The current logistical irony is that, in the contemporary environment, I'm compelled to explore making a living in other forms of writing. One of which, as it happens, is....well, I imagine you can guess.
UPDATE: David Poland is, as you'll see in comments below, not thrilled with my characterization of him. Seriously, while I admit that I'm quite prone to going overboard when making sport of other writers, the point of this piece was not meant to be "David Poland's an asshole," or any such thing, and I regret having given the impression, if I did. I have my differences with Poland on a lot of things, including modes of expression, but I'm not in a position to make real judgments on the guy, and I do believe that if nothing else that his heart is in the right place, integrity wise. But as another man once said in a not-entirely dissimilar context, these are the jokes, people.
When Michael Solomon got the position of Editor-In-Chief of Premiere magazine in November of 2000, I was terrified. I had been working there since 1996, under Jim Meigs as head man, and while Jim and I had an often tumultuous relationship, on balance he really cut me a whole lot of slack in terms of my being an overdrinking, coming-in-to-the-office-at-11-a.m.-on-a-GOOD-DAY, quarrelsome querulous asshole. Whether my reputation had preceded me or not, I had a sense I was gonna have to straighten out a bit, or at least show a Willingness To Perform, for the new guy.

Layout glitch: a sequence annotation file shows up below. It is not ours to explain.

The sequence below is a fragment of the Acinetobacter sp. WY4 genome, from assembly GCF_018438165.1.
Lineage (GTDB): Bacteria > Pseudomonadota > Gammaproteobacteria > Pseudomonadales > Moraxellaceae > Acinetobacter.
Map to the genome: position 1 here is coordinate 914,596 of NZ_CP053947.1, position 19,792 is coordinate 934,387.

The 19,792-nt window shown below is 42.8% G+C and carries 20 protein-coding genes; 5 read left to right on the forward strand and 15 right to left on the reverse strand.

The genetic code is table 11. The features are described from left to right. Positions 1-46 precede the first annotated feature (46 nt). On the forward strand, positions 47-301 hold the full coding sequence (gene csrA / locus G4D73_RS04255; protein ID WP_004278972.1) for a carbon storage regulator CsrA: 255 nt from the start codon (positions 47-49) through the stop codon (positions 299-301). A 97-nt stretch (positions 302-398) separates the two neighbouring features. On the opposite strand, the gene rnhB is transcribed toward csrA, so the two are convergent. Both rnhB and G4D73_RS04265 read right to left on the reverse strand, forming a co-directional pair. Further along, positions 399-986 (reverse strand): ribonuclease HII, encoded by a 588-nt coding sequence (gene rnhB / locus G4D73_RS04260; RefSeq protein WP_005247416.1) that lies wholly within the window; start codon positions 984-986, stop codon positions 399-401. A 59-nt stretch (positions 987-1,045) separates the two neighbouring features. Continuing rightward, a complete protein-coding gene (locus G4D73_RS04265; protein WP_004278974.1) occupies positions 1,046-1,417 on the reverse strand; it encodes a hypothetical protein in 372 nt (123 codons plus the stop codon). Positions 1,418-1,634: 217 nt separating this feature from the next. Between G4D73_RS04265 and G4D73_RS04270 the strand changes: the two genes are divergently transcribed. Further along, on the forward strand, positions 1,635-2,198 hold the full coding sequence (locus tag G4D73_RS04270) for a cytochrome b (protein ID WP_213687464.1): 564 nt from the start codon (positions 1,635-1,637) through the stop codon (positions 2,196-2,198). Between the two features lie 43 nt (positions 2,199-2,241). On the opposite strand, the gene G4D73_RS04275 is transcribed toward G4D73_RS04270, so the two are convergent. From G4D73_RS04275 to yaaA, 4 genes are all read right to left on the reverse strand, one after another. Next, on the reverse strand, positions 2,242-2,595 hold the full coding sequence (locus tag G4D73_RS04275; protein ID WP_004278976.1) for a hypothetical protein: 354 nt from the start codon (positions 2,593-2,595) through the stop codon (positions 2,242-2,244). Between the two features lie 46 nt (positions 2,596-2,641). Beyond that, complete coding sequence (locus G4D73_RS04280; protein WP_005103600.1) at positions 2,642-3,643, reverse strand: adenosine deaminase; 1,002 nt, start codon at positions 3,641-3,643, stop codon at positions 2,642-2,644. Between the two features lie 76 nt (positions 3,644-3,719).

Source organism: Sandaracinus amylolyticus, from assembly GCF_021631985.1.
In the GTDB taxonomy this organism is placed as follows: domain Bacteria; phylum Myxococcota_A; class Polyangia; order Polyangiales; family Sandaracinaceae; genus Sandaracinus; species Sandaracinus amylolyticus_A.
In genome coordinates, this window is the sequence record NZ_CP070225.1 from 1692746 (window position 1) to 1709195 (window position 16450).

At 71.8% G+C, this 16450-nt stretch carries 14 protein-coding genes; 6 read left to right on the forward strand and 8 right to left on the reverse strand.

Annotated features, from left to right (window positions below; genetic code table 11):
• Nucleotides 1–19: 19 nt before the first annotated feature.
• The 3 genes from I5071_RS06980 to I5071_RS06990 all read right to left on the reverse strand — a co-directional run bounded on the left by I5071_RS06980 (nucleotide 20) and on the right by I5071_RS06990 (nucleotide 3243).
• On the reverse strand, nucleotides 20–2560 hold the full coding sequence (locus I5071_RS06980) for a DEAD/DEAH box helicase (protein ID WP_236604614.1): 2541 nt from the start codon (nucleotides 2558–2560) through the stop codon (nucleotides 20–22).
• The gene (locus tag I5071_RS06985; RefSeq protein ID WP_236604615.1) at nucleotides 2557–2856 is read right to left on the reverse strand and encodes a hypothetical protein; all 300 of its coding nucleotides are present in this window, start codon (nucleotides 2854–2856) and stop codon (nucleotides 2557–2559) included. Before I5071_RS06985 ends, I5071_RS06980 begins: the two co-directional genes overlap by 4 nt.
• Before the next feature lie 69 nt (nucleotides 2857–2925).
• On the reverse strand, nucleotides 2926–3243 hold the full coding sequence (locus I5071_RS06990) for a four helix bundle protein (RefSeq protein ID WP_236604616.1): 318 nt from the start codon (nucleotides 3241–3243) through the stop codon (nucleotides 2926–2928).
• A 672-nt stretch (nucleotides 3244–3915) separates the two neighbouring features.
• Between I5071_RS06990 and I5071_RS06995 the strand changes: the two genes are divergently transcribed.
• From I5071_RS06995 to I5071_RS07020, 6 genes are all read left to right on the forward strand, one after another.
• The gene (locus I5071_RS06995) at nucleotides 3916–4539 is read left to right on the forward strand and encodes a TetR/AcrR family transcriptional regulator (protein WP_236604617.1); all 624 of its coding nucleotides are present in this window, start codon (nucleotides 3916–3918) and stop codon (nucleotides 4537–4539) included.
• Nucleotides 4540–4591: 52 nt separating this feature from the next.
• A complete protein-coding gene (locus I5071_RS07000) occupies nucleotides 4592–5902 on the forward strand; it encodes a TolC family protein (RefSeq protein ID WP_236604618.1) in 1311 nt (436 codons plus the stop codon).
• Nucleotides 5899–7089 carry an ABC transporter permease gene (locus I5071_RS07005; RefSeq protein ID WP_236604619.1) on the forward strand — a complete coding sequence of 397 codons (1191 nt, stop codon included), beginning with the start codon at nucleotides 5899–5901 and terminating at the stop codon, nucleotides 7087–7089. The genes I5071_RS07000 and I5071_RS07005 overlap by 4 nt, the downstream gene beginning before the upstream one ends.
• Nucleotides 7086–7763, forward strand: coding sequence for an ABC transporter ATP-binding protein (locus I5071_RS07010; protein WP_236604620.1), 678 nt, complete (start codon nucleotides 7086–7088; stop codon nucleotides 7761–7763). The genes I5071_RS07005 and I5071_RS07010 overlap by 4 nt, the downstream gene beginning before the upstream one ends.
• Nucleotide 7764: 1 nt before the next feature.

Didn't take me long to get my chance. As it happened, Michael, who despite my intimidation I took an immediate liking to when I saw that one of the first things he installed in his office was a sliver tray bearing two large tumblers and a bottle of Johnny Walker Black, had an idea that he wanted to make a BIG splash with his first issue. Investigative reporter John Connolly (with whom I had done some stuff at Premiere during the Meigs era; I won't go into it here, as I need to save SOME material for a memoir that I'll actually get frigging PAID for) had an idea: Schwarzenegger, who was a well-known woman-chasing-and-pawing dawg with—ew!— pig valves in his heart, and whose oft-speculated-upon political ambitions were showing signs of stirring again, and who Connolly had excellent materials and/or sources on. Just put me on a plane, Connolly pretty much said.Looking very serious, Solomon asked me, "Can we do this?" I practically jumped into his lap and started drooling. "Sure, I mean four weeks isn't that long if you want it for the January issue, but it shouldn't be a problem." The last big piece I had worked on with Connolly had taken eight months of reporting and vetting and long meetings with lawyers and publicists from pitch to actual publication. What can I tell you guys? I wanted to keep my job.